Wednesday, April 18, 2007

Some good-news stories

I never thought I'd be saying it about any of our papers, but today's Gulf News is full of interesting reading. I'll do a separate posting on the government's new three year development plan.

A couple of good-news items particularly caught my eye. The first is:

No group worker visas for firms defaulting on salaries.

The story goes on to tell us that the Ministry of Labour is cracking down on rogue companies. If they don't pay salaries for more than two months they will not be allowed to apply for new visas for one year. They are also threatened with liquidation of their bank warranties.

"It's part of the strict measures being taken by the ministry against companies that do not pay salaries in time or have inadequate accommodation for the workers or medical facilities" said Humaid Bin Deemas, Assistant Under-Secretary.

The second is headed:

Security firms say they will not arm personnel

In the wake of the ram-raid at Wafi City there's a risk of over-reaction, and although I can't imagine that the government would allow non-police people to be armed, it's good to see that the security companies interviewed by Gulf News already seem to be taking a sensible approach. And they're honest about their industry.

One security comapny spokesman said: "The market is not willing to pay properly for security and as a result we do not hire trained professionals". We're all well aware of that of course, but it's nice to hear the industry say it.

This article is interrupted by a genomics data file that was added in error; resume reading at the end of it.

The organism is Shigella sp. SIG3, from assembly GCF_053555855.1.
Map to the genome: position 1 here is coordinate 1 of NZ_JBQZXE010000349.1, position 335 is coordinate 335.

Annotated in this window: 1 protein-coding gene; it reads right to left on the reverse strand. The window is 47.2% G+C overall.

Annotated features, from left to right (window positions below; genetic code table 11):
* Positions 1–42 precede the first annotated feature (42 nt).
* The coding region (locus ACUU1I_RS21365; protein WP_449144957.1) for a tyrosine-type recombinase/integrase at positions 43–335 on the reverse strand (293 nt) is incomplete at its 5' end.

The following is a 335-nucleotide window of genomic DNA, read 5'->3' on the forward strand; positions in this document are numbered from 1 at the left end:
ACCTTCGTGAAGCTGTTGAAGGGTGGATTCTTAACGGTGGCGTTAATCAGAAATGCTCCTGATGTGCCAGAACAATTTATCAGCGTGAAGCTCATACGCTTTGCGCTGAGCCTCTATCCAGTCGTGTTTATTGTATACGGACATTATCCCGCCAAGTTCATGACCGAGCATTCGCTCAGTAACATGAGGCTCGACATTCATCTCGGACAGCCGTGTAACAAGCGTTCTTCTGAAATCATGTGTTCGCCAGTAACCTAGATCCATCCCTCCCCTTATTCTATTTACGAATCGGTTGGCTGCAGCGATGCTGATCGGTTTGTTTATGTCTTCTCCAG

Other quotes of note:

"...companies should emphasise recruiting of security guards who are heavily built, otherwise aggressive youngsters will be tempted to try to grab the gun of a lean security guard."

"...there is a strong chance of disgruntled employees misusing their weapons if they are not properly trained by the government on how to handle arms. It is workable if the guards are qualified. If they are not, then the weapons they are equipped with can be misused."

I'm sure I'm not alone in being horrified at the thought of armed guards all over the place, trained or not.

I'll post some photos another day of the situation in Cairo, where the security presence around hotels and tourist sites is heavy, oppressive, disconcerting rather than reassuring.

If Dubai ever goes down that path I won't be the only one leaving, I'm sure.

Links to the full articles:

Security firms say they will not arm personnel

No group worker visas for firms defaulting on salaries

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